Library to Set Timetable for Main Branch Renovation
YOUNGSTOWN, Ohio – Construction projects on and around the Youngstown State University campus could prompt another Mahoning Valley institution to move forward with a long-contemplated renovation of its main branch sooner than anticipated, its executive director says.
Renovation of the main library of the Public Library of Youngstown & Mahoning County will be discussed Friday when its building and grounds committee meets.
Earlier this year, YSU announced a series of upgrades and projects on and around the campus to coincide with street improvements nearby, including major upgrades to Wick and Lincoln avenues.
A renovation of Main, last upgraded in 1994, has been an aspect of the library’s last two strategic plans and was scheduled to be discussed next year with a potential 2018 start for construction, library Executive Director Heidi Daniel said Wednesday.
Daniel will provide a refresher tomorrow on projects in the strategic plan. “We’re excited about what we’re seeing in terms of development by YSU and the community as a whole, so we really want to be able to tie into that,” Daniel said. “It’s time for us to start thinking about it because we have been setting the funds aside for this project.”
The library has saved $14.5 million for the renovation, reported its spokeswoman, Janet Loew.
The library must address several issues at the main branch, including shelving. “The collection on the shelves is a little smaller than it could be because it can’t bear that weight any longer,” Daniel said. Also, during the last upgrade, the branch was wired for the internet. Wireless access has become “incredibly important” to the services it provides, Loew stated.
“In addition, we’ve known we need to address the different service points to be more efficient in our staffing and customer service models,” she said. Furnishings and carpeting also need to be replaced.
“It really is in need of some upgrading, some repairs and so forth,” said Dr. David Ritchie, president of the library board of trustees. “Some of that stuff is outdated and so [are] the rooms, the structure and so forth. It is definitely in need [of updating].”
Earlier this year, the library opened its new branch in Canfield.
Other items on the agenda are reviewing proposals for a consultant for the proposed merger of the Brownlee Woods, Struthers and Campbell branches and discussion of the Michael Kusalaba Branch project.
The library is close to breaking ground on the Kusalaba Branch, which will replace the West Library. Following a July 14 fundraiser, “that will allow us to say goodbye to West and raise a little bi of money for our capital campaign,” she said, the library will proceed with asbestos remediation. The goal is to put the project out for bid for a general contractor in the fall, she said.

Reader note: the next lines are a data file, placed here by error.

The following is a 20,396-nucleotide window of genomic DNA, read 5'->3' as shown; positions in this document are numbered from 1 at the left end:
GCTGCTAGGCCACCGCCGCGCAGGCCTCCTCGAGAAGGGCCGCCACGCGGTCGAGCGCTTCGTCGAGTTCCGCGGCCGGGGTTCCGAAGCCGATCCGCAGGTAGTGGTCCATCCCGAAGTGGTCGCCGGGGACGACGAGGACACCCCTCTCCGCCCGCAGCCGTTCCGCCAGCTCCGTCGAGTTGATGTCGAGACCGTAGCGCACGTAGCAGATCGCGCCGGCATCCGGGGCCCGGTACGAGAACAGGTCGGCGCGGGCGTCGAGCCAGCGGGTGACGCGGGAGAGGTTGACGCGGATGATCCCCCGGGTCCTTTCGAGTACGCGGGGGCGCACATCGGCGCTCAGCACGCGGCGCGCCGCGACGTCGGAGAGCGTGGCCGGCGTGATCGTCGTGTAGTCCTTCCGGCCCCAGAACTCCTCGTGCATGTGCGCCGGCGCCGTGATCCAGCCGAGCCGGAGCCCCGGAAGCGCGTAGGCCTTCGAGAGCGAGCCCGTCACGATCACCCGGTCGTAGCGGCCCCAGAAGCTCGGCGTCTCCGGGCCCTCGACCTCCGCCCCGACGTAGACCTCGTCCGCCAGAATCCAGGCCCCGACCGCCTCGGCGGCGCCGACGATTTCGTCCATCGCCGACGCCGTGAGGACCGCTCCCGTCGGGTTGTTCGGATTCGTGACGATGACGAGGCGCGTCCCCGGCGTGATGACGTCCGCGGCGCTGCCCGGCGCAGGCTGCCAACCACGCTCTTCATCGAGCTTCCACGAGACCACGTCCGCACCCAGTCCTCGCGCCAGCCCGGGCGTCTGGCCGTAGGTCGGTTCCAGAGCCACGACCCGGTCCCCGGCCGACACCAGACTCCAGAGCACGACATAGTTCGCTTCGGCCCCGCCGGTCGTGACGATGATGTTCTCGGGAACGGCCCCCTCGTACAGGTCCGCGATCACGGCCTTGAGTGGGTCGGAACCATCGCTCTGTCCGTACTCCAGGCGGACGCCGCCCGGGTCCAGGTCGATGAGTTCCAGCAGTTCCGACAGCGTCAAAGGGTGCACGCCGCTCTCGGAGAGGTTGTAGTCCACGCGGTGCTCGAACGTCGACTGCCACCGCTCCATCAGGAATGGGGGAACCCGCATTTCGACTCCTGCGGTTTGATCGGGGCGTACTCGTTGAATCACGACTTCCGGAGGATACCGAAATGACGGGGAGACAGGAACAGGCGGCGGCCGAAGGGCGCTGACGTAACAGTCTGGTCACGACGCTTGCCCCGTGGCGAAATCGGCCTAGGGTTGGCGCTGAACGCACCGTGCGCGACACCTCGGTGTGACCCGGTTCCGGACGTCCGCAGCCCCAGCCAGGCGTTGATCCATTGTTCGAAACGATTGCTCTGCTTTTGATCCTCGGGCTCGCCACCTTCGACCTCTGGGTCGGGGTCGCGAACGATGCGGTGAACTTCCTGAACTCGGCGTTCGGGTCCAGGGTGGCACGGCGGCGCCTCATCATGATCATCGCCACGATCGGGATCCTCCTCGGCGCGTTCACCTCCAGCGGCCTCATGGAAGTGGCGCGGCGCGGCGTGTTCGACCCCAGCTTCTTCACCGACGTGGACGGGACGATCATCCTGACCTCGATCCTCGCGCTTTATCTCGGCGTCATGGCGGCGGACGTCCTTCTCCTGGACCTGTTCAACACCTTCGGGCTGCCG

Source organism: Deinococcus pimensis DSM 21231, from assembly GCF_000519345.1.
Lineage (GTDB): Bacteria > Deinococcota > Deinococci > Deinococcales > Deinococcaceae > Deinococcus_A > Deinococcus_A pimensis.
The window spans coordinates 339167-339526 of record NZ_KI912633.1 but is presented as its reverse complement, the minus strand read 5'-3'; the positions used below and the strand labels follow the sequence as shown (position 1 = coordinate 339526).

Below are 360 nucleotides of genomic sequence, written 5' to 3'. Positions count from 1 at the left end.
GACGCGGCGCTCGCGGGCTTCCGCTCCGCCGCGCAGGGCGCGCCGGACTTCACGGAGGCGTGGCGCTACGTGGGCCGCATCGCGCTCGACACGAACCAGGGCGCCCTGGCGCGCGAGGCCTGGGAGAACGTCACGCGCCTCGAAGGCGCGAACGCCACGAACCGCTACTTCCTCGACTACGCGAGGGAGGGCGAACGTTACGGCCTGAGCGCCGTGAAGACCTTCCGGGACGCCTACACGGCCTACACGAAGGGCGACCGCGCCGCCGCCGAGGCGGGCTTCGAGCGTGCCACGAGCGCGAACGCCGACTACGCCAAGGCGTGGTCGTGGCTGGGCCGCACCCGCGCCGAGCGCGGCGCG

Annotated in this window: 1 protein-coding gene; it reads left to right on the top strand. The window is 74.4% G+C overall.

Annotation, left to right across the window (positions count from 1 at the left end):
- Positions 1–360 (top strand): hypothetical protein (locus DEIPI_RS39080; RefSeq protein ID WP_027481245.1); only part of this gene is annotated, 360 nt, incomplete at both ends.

Consolidation of Brownlee Woods, Struthers and Campbell has been in strategic plans for at least a decade, Daniel noted.
“[It] would be a good move to look at some form of consolidation so that we can offer more modern library services and more extended hours to those communities,” she remarked.
She also said that branch consolidations could be sensitive subjects for patrons affected. The library is looking at “continual community conversations” to understand their concerns and ensure the properties won’t be abandoned, she said.
“We also have really strong outreach services that we can provide to all of the communities,” she continued. Among them are a soon-to-be-acquired van for its pop-up library service “a little closer to traditional bookmobiles” that allow the system to serve communities where lacks a physical presence with a technology component.
Ritchie said renovating the main building likely would begin after other scheduled library projects are completed, but a delay in determining a location for the Brownlee Woods/Struthers/Campbell branch might move the Main project forward.
Daniel also reported that renovation of the Boardman branch is nearing completion, with work remaining on the exterior and interior children’s areas. The exterior area will be a learning area that focuses on the STEAM disciplines – science, technology, engineering, arts and mathematics – while the interior children’s area will offer “quieter art-based and science-based activities,” she said. “Then we are pretty close to finished with that project.”
Copyright 2022 The Business Journal, Youngstown, Ohio.